Constructed in 1525 by Ngawang Chogyel, this quiet and peaceful small town temple in Paro is also known as Tshongdoe Nakstang Temple or Tshongdoe Temple. Inside the temple, there is a statue of future Buddha, known as Jampa, in the seated posture. Although not very big, this temple does serve a big religious significance for the people of Bhutan.


  • Paro Dzong

Built in 1644, Paro Dzong, commonly known as Rinpun Dzong, is the administrative seat of the Paro district. Initially, it used to be a fortress with a watchtower. The original Dzong was destroyed by fire in 1907 and then again by an earthquake in 2015. It houses the head administrator, a monastic body, and about 200 monks.


  • National Museum

Perched above the Paro Dzong, this cultural museum was established in 1968 and shows the history and culture of Bhutan through its exhibits. You’ll find a plethora of artifacts, paintings, sculptures depicting the rich heritage of Bhutan. There is also an extensive collection of Thangkas and masks also. The museum also has a 3-D map of Bhutan. A visit to this Museum is going to be well worth it.


  • Jangsta Dumtseg Lhakhang

Built by the great Buddhist saint Thang Tong Gyalpo, this is a very notable temple in Paro and it is mostly due to its form of a Chorten that makes it a rare sight in Bhutan. It is located in between the Paro valley and the Dopchari valley. It is a unique place to visit and is also privately owned.


  • Archery Ground

If you happen to visit Druk Choeding, it’s well worth visiting the Archery Ground which happens to be nearby. And if there’s the traditional archery game being played, there’s nothing better than that. It’s a great experience to be visiting this archery ground as Archery is Bhutan’s national sport and the locals really seem to enjoy it a lot.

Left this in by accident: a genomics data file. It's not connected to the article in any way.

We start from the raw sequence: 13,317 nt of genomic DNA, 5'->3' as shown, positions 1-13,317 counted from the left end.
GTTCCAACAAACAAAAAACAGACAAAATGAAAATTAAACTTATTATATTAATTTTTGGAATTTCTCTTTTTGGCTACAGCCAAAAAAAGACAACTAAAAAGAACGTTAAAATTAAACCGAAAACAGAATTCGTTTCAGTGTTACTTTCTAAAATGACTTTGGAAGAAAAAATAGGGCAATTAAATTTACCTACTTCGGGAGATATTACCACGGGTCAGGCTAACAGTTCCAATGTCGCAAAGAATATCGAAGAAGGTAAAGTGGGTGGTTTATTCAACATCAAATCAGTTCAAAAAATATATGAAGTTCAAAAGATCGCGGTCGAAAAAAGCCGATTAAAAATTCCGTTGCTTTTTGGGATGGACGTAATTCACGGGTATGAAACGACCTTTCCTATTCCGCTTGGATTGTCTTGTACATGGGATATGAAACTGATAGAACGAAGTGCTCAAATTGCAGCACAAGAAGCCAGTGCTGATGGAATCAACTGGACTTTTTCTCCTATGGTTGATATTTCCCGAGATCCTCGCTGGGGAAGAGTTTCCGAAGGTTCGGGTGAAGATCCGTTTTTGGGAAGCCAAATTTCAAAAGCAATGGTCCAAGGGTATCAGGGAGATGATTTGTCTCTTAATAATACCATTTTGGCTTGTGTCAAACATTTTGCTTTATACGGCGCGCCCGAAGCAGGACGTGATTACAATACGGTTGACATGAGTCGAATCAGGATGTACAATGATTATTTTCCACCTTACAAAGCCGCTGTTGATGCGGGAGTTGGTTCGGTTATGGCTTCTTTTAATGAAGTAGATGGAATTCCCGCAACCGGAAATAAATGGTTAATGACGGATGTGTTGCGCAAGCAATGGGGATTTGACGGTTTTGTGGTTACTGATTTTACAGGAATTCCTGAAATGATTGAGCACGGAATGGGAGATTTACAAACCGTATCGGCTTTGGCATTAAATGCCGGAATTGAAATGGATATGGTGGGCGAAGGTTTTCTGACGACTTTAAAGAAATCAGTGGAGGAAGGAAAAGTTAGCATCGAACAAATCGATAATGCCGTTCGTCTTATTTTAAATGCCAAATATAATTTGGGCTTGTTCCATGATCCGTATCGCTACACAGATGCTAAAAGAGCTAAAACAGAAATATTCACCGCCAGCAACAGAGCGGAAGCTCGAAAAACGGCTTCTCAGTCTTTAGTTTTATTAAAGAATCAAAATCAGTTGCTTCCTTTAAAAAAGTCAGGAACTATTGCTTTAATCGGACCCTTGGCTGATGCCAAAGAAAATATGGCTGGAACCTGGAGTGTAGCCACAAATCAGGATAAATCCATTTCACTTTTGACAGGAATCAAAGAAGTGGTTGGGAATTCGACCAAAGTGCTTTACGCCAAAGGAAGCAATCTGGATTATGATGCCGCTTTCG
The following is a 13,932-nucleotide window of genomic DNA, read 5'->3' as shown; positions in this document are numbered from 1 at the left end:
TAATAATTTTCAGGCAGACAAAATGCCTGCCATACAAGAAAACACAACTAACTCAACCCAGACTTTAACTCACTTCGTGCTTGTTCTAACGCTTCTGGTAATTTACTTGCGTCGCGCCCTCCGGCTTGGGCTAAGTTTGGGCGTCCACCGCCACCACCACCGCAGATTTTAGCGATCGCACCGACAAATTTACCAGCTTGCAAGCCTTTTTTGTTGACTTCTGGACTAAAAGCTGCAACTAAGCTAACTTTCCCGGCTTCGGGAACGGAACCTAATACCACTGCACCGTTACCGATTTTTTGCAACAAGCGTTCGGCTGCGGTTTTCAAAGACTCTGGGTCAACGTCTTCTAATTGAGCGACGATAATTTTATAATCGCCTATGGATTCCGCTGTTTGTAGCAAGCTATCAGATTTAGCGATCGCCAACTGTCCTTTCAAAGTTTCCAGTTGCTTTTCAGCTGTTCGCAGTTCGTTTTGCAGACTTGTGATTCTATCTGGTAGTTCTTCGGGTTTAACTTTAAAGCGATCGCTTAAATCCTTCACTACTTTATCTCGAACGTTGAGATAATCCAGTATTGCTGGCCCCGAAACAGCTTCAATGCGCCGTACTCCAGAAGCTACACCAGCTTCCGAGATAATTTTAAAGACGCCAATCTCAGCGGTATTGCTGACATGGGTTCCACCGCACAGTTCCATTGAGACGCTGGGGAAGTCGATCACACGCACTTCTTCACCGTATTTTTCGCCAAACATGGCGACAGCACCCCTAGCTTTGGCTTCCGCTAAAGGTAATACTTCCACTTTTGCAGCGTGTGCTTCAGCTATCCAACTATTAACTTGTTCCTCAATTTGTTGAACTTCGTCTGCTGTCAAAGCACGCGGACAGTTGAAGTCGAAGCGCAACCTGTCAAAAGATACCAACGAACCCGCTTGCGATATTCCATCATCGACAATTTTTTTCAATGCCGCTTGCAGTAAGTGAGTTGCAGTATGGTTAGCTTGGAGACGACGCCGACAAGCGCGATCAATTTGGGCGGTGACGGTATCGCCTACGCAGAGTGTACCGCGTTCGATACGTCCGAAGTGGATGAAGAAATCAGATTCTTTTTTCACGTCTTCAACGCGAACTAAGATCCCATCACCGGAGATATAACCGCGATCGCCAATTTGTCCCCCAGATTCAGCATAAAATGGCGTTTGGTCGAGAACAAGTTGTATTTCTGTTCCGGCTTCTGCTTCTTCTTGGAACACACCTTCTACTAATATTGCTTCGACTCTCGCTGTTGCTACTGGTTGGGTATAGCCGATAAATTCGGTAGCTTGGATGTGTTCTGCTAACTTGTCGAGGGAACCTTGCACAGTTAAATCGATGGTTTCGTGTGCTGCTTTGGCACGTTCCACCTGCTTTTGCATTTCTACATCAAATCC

• Paro Weekend Market

The colorful weekend bazaar is a must-visit for all those who would like to see some of Bhutan’s local products being sold. The market has a very traditional feel to it and is held only on Sundays. Mornings are the busiest. Although the vegetable produce is stored and sold throughout the week, the other unique products like organic Tsirang honey or dried jelly cow skin can only be seen and bought on Sundays.


  • Nyamai Zam

Nyamai Zam, spanning the Paro Chhu river, is a traditional wooden bridge built below the Paro Dzong. The earlier bridge was washed away in 1969. The bridge even before that was manually removed during the time of war in order to protect the Dzong. And this footbridge has a length of about 0.02 km. Head to the west bank of the Paro Chhu river if you want to take some of the most beautiful pictures.


  • Pelri Goemba

Pelri Goemba is an ancient Nyingmapa inspired chapel which is a 15-minute uphill hike or a short drive from the south-east of Paro. Although bigger in size, this chapel was reduced to a smaller one following a rift with the dominant Kagyu school of thought.


  • Five Chortens

Built in the memory of the first King of Bhutan, Ugyen Wangchuck, there are five square chortens built on the road at the foot of Paro Dzong. These five chortens may not be on your must-visit list but visiting it and seeing the history behind it makes you wonder in amazement.


  • Ugyen Pelri Palace

Enclosed by a perimeter wall, the Ugyen Pelri Thang Palace is located in a secluded wooden compound on the south side of the Paro Chhu river. It was built around 1930 by the then Governor Paro Penlop Tshering Penjor. Right on the road beside the Ugyen Pelri Palace, you will see the five chortens built for Ugyen Wangchuk.


The historic town of Bhutan with many sacred sites and historical buildings, the small area of Paro never ceases to amaze the traveler in you. If you are a nature-lover, curious of the town’s history and don’t mind spending some quiet and peaceful time marveling in nature’s lap, Paro is the destination that should absolutely be on your must-visit list.